Tag Archives: Live in the Present

Are you full of…discipline?


I always catch myself in the excuse, “I don’t have enough time.” Frankly, to a degree it is true – I pack my life to the brim and expect nothing less than to be busy and to live my life to the fullest.

And yet, what does it mean to be full? What is the use of consuming everything if we don’t take time to digest what we are going through? What is the point of another experience if we cannot recall it or harness it for a purpose – big or small?

As I get older, these are some of the questions I sit with when I have time to think. So what am I going to do about it? Of course…I’m going to add one more thing to do on my to-do list: I’m going to stop do-ing for the sake of being full and start be-ing…more disciplined with my actions.

There is a difference between “getting things done” and being disciplined. We often confuse accomplishment and task-oriented lifestyles with success, when in reality, when we are not present in what we are doing, we are simply performing a series of acts without awareness to ourselves or to others.

Discipline is something that has gotten a bad reputation over the years. Doing the same thing over and over and expecting results is insanity, right? And it’s boring, too. Well, not totally true. We need discipline in order to build character and in order to build anything, really. Even Pablo Picasso had a systematic routine behind his creative process. Discipline seemed to take him to some interesting heights.

So I ask myself and other wanderers and dabblers out there, what prevents us from acting with discipline in our lives? Why do we fill our days with experiences and things without putting much thought into what we are doing?

I keep a yoga mat at work in case I feel inspired to take a break and practice.

I have my theories, but that is not what this post is about. This post is about my declared commitment to getting back into a routine. My first step began a month ago when I finally took the leap of faith and signed up for a 9-month yoga teacher training. For those that know me, you may wonder what makes this training any different from all the other programs I have done. I asked myself the same question.  With this sign on, it’s different because  I am not just moving literally and figuratively through the motions, I am being present, and I am finding yoga is a great conduit for creating the discipline I need in my life.

For those interested, feel free to join me: I’m starting with 5 minutes of yoga a day for one month (3- A Sun Salutations: see photo below). Seems like an unfortunate dedication for a yoga teacher-in-training, but the point is not the quantity of the exercise, but it is the commitment that I am after. Don’t get me wrong, nice abs would be a bonus, but it’s the character and stable foundation that I want to build. As a result of this practice I am finding two things already:  I do have enough time to do what I want to do;  I just need to be more aware of the way I spend my time. When I am present, I can make sure that what I “do” aligns with who I want to be.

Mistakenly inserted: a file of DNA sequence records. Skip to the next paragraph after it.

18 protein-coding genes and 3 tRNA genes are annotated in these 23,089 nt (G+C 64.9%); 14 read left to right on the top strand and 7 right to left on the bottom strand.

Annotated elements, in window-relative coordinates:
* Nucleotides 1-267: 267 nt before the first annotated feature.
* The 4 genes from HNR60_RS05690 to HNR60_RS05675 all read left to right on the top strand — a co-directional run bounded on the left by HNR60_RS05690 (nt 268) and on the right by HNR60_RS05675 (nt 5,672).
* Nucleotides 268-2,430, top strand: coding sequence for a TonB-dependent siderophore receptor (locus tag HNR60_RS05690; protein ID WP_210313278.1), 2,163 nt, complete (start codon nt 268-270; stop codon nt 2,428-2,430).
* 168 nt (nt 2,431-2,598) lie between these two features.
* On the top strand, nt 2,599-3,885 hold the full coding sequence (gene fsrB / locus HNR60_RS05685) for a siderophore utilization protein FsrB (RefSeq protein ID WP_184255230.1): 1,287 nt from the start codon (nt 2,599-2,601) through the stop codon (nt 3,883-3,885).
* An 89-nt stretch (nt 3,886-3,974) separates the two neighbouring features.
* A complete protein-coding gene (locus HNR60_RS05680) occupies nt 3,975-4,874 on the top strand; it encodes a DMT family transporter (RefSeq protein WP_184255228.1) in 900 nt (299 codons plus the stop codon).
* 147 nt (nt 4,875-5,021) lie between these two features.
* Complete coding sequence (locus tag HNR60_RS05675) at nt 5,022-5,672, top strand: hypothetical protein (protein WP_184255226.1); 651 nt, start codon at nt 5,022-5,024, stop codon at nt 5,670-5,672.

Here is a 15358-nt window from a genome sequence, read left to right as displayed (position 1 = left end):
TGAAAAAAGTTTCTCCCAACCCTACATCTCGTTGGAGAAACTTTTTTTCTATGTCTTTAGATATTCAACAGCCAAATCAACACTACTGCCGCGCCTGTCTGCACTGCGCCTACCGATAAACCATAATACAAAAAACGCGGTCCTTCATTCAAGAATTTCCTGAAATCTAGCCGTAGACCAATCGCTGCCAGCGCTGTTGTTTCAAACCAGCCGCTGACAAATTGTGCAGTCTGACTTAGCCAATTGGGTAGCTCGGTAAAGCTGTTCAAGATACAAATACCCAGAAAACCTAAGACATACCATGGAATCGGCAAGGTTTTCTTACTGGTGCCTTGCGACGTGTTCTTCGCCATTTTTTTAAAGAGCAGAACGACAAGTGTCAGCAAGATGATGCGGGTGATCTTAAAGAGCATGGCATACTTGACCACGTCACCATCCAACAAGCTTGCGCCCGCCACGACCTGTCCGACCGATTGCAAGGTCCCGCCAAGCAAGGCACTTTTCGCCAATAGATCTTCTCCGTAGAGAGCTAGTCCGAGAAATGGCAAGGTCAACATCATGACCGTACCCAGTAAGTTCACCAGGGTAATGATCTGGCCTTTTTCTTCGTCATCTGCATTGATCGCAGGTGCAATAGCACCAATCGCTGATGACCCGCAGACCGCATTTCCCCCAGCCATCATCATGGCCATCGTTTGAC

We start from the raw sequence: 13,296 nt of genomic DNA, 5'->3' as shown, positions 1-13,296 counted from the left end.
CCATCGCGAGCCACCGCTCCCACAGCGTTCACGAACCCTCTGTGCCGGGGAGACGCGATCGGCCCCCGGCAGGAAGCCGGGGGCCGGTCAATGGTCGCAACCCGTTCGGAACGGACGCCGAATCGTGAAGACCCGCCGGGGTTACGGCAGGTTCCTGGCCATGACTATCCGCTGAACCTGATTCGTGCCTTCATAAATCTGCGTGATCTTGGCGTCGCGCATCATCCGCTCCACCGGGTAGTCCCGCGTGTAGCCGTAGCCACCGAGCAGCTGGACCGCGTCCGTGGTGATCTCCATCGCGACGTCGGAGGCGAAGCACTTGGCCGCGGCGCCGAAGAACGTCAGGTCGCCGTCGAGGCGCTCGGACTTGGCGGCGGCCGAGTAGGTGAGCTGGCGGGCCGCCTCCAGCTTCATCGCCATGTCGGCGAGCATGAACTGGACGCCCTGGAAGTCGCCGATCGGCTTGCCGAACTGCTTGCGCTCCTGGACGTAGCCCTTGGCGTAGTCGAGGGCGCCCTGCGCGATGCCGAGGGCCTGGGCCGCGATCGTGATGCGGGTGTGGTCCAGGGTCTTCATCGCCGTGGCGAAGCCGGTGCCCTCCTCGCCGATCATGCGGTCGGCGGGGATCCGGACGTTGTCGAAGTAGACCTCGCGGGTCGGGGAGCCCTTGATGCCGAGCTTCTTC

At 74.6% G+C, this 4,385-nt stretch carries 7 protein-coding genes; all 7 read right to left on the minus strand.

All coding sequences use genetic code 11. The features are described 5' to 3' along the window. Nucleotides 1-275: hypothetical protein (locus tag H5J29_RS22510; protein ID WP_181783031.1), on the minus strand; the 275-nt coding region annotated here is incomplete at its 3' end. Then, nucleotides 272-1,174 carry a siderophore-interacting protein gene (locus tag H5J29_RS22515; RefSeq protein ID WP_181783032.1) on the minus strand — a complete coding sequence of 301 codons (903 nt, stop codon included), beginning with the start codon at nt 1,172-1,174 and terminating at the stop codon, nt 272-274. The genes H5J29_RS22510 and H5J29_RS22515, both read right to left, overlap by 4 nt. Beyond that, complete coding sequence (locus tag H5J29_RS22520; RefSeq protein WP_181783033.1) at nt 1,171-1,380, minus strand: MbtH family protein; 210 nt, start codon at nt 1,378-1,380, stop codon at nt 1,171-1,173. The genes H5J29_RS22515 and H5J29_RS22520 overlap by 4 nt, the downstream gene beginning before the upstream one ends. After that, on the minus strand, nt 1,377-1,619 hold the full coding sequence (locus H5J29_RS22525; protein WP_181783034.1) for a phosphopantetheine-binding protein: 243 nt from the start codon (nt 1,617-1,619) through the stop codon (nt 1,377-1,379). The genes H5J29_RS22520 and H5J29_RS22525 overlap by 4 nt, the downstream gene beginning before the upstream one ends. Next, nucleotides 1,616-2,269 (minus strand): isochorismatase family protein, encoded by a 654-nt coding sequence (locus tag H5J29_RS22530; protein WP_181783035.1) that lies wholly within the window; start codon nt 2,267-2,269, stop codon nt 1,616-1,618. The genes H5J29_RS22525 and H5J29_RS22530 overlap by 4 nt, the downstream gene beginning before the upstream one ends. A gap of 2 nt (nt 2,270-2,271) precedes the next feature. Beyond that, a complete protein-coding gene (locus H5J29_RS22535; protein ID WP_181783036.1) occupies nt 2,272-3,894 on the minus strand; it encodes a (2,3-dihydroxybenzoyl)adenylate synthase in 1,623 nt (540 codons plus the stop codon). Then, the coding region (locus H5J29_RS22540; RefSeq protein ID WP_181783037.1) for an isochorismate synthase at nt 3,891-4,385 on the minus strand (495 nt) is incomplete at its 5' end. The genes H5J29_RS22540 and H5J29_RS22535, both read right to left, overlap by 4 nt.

Practice: Where do you lack discipline in your life? Where do you have discipline in your life? When can discipline be harmful and when can it be helpful as it relates to your health and well-being? …To your relationships? … To your career/personal development? What is one thing you’ve wanted to commit to but haven’t had the discipline to do? Can you find the time to carve out 5 minutes a day to do something you care about 5 days a week? Try it out for a month. Journal about your experience. If it brings you joy and the results you need, consider continuing with it. If it doesn’t then try something else. Remember the point is to practice discipline, the outcome is less important.

My practice if you want to join: Sun Salutation A

1) Inhale 2) Exhale 3) Inhale 4) Exhale 5) Inhale 6) Exhale – then stay for 5 inhales/exhales 7) Inhale 8) Exhale 9) Inhale 10) Repeat.


The Summer Day(s)


Wherever we live, summer time tends to push our biological clocks at a faster pace than during the other seasons. I certainly never seem to avoid the busyness that accompanies summer, and unlike many businesses and fairs that are booming around town during this time of the year, my blog closes up shop for three months. It’s truly a slow season here. And that’s okay. Although summer is busy and full of fun activities, it is also a season meant for relaxing and noticing. It’s a time to take life in at it’s fullest – even if its taking a deep breath in the quietest of moments.